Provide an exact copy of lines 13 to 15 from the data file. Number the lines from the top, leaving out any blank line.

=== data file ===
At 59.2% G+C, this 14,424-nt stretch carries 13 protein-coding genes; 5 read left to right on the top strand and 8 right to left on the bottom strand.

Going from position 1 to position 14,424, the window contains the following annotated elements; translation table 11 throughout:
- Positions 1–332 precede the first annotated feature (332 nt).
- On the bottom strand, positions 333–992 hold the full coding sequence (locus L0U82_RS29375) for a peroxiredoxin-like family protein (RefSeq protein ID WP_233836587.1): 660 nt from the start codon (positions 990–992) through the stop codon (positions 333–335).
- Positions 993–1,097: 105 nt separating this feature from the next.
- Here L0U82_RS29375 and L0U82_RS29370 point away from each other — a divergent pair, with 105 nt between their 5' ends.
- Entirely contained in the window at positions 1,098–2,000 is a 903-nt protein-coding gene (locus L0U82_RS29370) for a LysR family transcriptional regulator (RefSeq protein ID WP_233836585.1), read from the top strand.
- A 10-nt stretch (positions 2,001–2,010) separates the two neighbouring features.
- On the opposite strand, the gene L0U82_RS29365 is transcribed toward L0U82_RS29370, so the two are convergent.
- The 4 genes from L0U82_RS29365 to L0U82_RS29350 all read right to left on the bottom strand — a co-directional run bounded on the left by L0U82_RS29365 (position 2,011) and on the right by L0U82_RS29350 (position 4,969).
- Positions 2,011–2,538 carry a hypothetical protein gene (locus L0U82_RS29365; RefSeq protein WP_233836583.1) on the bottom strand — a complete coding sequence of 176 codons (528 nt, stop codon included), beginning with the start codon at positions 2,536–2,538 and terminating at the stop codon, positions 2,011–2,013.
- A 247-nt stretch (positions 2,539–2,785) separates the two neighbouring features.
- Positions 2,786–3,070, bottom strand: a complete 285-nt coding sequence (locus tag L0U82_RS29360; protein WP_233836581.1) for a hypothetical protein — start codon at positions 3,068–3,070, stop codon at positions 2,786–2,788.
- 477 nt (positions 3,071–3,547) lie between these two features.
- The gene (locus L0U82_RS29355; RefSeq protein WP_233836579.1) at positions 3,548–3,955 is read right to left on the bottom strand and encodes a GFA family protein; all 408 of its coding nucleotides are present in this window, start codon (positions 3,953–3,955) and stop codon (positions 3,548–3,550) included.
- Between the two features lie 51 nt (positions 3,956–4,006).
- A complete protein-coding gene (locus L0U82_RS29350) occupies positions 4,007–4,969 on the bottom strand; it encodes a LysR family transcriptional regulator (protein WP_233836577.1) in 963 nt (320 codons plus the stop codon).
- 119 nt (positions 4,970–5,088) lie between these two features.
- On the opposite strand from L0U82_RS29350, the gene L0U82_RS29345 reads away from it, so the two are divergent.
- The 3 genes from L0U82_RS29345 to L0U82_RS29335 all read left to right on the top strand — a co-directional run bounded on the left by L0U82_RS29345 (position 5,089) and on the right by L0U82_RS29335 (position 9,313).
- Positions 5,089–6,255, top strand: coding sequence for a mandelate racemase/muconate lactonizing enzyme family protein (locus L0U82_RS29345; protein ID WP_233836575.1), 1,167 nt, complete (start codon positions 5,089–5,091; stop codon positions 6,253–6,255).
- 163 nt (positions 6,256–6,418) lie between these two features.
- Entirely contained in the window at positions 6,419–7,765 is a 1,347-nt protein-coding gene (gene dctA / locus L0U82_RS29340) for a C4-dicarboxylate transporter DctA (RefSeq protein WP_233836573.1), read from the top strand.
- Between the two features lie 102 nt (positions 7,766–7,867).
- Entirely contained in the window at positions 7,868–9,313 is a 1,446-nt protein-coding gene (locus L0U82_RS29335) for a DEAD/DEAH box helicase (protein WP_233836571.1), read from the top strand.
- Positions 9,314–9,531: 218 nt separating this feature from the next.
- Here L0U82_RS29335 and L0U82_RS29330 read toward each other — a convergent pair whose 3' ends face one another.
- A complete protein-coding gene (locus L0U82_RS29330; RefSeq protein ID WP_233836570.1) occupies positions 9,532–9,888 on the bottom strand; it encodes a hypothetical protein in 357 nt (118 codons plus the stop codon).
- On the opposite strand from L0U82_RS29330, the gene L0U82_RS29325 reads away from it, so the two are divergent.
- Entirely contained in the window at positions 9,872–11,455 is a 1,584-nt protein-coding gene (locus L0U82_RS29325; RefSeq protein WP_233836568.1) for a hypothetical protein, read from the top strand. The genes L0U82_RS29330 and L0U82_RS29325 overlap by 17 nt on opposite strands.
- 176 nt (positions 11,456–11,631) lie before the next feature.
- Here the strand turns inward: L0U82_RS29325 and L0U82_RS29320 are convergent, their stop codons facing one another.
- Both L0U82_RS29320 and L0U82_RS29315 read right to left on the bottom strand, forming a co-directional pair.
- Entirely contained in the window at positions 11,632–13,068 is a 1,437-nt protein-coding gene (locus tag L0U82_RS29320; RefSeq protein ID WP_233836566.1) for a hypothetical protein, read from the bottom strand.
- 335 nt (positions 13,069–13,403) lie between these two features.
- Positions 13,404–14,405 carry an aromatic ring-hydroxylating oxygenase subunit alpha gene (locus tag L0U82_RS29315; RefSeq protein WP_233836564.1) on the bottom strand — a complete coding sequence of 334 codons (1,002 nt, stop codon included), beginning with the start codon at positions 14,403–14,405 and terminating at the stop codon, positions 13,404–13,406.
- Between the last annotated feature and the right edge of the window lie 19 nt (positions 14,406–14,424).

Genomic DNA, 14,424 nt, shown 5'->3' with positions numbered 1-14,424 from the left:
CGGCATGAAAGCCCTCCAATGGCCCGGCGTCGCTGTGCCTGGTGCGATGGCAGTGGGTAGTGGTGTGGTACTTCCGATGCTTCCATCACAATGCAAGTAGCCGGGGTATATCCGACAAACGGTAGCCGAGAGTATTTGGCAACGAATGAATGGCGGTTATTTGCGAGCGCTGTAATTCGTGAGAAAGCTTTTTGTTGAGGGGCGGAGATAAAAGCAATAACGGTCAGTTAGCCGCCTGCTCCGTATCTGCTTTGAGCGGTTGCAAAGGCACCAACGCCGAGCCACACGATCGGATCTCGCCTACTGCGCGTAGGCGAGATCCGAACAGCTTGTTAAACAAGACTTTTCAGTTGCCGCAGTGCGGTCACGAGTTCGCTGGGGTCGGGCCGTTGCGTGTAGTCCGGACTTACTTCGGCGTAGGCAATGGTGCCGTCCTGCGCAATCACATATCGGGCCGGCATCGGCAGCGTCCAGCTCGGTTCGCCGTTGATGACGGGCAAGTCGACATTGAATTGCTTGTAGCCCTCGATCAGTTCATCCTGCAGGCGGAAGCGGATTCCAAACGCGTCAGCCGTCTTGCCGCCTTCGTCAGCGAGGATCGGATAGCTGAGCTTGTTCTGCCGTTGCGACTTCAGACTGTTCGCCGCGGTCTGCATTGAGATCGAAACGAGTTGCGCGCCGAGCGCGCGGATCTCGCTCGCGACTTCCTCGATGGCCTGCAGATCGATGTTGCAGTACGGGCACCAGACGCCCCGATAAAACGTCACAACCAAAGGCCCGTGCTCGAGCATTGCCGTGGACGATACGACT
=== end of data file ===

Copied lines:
- Positions 2,786–3,070, bottom strand: a complete 285-nt coding sequence (locus tag L0U82_RS29360; protein WP_233836581.1) for a hypothetical protein — start codon at positions 3,068–3,070, stop codon at positions 2,786–2,788.
- 477 nt (positions 3,071–3,547) lie between these two features.
- The gene (locus L0U82_RS29355; RefSeq protein WP_233836579.1) at positions 3,548–3,955 is read right to left on the bottom strand and encodes a GFA family protein; all 408 of its coding nucleotides are present in this window, start codon (positions 3,953–3,955) and stop codon (positions 3,548–3,550) included.